In 1910 he worked in a number of theatres in New York and in November 1924 he is reported as appearing at the London Coliseum. He was married to Alice Melville, also a ventriloquist and actress who was the grand-daughter of George Melville I, the founder of the dynasty of theatre owners and managers. Edwards was the manager of the Tom Edwards Vaudeville Company and was often billed as ‘Tom Edwards & “Curly” Ventriloquial Comedians’. Tom Edwards appeared in the first Royal Command Performance in 1912 and became a Joining Member of the Lodge of King Solomon’s Temple (3464) in 1911. He was initiated into Chelsea Lodge (3098) in 1908.
RT. HON. SIR T.F. HALSEY, BART., P.C. was appointed Deputy Grand Master of the United Grand Lodge of England in 1903. Sir Frederick was the first of four members of the Halsey family to lead the Province of Hertfordshire as Provincial Grand Master. He became an Honorary Member of the Lodge of King Solomon’s Temple (3464) in 1911.
SIR CHARLES WARREN, G.C.M.G., K.C.B., F.R.S. (1840-1927) was born in Bangor, North Wales. He was an officer in the Royal Engineers and in 1867 went to the Holy Land with the Palestine Exploration Fund where he conducted the first major excavations of Jerusalem. This project ushered in a new age of Biblical archaeology and Warren’s most significant discovery was a water shaft (Warren’s Shaft) and a series of tunnels underneath the Temple Mount. In 1886 he was appointed Commissioner of the Metropolitan Police and came under much criticism for not solving the ‘Jack the Ripper Case’. He was a very enthusiastic Freemason and was instrumental in the use of the underground quarries in Jerusalem for Masonic Festivals and Rituals long before there were any lodges there. Warren became an Honorary Member of the Lodge of King Solomon’s Temple (3464) in 1911.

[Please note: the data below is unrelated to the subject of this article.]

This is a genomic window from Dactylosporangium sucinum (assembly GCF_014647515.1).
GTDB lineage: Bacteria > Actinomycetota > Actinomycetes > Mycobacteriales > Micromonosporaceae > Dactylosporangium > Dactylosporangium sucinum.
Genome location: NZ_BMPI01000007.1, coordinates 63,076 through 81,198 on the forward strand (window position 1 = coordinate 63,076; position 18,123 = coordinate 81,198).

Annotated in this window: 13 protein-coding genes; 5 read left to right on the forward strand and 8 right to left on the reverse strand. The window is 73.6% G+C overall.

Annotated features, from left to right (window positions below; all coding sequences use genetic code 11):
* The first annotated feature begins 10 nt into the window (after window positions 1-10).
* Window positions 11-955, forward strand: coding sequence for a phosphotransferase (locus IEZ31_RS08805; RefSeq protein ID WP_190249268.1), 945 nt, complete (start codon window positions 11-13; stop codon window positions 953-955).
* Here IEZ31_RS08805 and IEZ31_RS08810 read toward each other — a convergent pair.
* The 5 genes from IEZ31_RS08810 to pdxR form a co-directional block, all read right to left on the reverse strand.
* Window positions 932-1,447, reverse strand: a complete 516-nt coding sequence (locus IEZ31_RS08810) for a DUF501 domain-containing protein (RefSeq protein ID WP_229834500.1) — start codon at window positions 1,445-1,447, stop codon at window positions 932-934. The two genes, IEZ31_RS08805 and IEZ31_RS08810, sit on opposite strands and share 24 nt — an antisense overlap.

CHARLES RICHARD WHITTLE (1874-1947) was a comedian/singer from Yorkshire. At the age of 10 he started working in a Bradford silk mill and later became a clog-iron maker and served an apprenticeship as a shoe-smith. By this time he was appearing in local public-house concerts earning 6 shillings a night with a pie for his supper. His next step up the ladder was at the City Varieties, Leeds in 1900 followed by work in minor London theatres.
His first on-stage song was entitled Why Hasn’t Daddy Come Home and in 1902 an article in the Chatham Observer recorded ‘Charles Whittle, versatile comedian, has some capital songs of a somewhat fresh order’. He went on to enjoy huge success with songs like Kelly from the Isle of Man, Put me Amongst the Girls and Let’s all go Down the Strand – Have a Banana, a song he bought from the writers Harry Castling and C.W. Murphy. In 1910, Scott and Mills wrote Fall in and Follow me for him. His recording career on the Regal and Corena labels ran from 1911 until 1916.